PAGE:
Background A number of studies support the belief that human basophils play an important role in allergic inflammation. The exact mechanism of basophil activation at the site of allergic inflammation, however, has not been well understood, mainly due to their low number in blood and difficulty in obtaining a sufficient number of highly purified basophils for investigation.
Objective The purpose of this study is to expand human basophils in vitro with high yield and purity by culturing peripheral blood stem cells (PBSCs).
Methods We collected PBSC-rich mononuclear cells containing CD34+ cells (0.15–4.9%) by leukapheresis from patients with malignant lymphoma and lung cancer during haematopoietic recovery after chemotherapy plus granulocyte colony-stimulating factor-induced mobilization. PBSC-rich mononuclear cells were cultured in the presence of IL-3.
Results When PBSC-rich mononuclear cells containing more than 1% of CD34+ cells were cultured, 20.0–83.3% of the cells, mostly with a yield of >10%, were metachromatic cells after 3 weeks of culture. These cells resembled mature peripheral blood basophils morphologically when examined by light and electron microscopy. Flow cytometric analysis showed that they expressed both FcɛRI and FcγRII. FcɛRI cross-linking resulted in intracellular calcium mobilization, histamine release and synthesis of cysteinyl leukotrienes. The intracellular histamine content and the release of these chemical mediators triggered by anti-IgE antibodies were comparable to those of peripheral blood basophils.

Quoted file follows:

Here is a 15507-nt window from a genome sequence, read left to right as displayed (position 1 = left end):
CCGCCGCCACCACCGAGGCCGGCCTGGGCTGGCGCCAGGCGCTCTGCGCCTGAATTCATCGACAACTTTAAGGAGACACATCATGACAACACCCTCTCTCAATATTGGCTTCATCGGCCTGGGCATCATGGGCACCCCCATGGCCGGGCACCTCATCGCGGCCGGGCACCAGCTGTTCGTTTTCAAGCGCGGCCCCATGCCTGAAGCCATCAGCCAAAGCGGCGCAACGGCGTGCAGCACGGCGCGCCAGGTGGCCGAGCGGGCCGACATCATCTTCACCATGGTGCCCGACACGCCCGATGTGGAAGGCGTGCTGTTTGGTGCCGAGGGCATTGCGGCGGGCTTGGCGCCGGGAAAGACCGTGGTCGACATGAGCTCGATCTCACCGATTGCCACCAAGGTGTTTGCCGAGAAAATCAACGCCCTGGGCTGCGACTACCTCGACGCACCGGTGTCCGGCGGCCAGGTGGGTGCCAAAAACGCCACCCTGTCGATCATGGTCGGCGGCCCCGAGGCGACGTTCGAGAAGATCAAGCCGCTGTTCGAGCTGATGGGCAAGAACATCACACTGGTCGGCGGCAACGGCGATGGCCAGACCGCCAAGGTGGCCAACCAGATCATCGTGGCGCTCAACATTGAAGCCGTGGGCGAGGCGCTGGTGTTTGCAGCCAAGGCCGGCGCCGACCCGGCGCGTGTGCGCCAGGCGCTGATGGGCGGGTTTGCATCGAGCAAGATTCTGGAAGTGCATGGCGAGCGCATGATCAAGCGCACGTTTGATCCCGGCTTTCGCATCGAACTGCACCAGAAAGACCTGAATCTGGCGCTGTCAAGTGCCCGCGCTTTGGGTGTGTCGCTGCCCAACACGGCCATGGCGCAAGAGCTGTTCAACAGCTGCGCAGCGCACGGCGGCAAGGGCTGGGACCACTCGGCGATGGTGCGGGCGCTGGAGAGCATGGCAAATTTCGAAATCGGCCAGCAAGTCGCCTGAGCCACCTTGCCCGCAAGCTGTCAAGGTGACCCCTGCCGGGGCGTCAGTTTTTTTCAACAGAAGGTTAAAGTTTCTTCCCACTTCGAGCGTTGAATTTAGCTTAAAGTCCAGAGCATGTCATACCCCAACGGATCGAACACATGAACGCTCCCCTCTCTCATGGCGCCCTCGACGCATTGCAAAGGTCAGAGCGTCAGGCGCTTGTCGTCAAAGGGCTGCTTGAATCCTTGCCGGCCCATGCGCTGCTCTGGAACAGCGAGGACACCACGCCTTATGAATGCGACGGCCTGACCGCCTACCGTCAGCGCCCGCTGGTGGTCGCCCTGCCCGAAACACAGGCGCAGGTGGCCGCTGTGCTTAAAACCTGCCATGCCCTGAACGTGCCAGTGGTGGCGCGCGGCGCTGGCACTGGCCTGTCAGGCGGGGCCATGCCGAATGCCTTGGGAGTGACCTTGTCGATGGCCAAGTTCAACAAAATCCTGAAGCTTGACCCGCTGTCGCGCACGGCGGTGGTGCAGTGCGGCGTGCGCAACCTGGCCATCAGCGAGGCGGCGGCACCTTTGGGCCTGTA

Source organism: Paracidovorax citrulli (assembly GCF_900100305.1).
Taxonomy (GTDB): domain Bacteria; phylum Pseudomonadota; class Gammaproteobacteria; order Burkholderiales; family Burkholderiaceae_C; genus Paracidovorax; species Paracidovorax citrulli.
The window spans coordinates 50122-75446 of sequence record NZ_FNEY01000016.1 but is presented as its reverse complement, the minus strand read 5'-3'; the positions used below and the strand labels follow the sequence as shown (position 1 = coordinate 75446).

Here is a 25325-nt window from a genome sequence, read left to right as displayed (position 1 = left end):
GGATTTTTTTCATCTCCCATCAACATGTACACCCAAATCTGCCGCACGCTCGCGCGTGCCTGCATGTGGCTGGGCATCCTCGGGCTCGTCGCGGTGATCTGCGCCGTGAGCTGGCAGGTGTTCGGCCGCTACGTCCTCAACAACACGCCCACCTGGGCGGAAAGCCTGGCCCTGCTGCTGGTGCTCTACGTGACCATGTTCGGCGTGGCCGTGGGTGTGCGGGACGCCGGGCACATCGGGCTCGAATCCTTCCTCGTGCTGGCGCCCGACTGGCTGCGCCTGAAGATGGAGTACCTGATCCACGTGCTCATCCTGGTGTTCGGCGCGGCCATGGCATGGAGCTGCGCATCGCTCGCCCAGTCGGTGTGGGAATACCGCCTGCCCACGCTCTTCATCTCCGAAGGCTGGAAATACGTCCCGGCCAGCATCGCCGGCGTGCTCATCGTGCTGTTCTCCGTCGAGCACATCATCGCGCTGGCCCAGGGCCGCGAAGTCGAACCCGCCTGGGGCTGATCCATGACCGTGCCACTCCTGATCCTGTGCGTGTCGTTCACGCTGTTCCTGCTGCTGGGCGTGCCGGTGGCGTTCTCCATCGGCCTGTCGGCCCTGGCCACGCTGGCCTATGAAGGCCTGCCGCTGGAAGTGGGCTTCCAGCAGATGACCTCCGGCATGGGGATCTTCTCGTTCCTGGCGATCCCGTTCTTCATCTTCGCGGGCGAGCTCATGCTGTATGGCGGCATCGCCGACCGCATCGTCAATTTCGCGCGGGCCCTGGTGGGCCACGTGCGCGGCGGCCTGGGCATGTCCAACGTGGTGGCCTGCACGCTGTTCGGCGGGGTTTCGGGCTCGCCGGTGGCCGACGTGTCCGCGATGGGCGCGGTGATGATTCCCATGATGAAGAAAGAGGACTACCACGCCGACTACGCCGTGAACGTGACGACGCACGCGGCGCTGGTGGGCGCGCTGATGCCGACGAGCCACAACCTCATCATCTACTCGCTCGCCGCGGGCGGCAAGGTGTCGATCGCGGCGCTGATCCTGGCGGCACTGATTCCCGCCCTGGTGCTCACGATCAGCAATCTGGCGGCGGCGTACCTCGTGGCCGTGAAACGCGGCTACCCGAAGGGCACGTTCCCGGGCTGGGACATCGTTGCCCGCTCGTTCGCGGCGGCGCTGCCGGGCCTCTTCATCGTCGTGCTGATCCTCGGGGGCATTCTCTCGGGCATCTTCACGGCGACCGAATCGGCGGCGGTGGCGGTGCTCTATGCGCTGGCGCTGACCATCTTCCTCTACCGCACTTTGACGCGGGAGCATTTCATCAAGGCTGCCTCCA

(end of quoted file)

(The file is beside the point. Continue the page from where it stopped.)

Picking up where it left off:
Conclusion These findings suggest that PBSC-derived basophils expanded in vitro are morphologically and functionally mature and will be a useful tool for the analysis of basophil functions.
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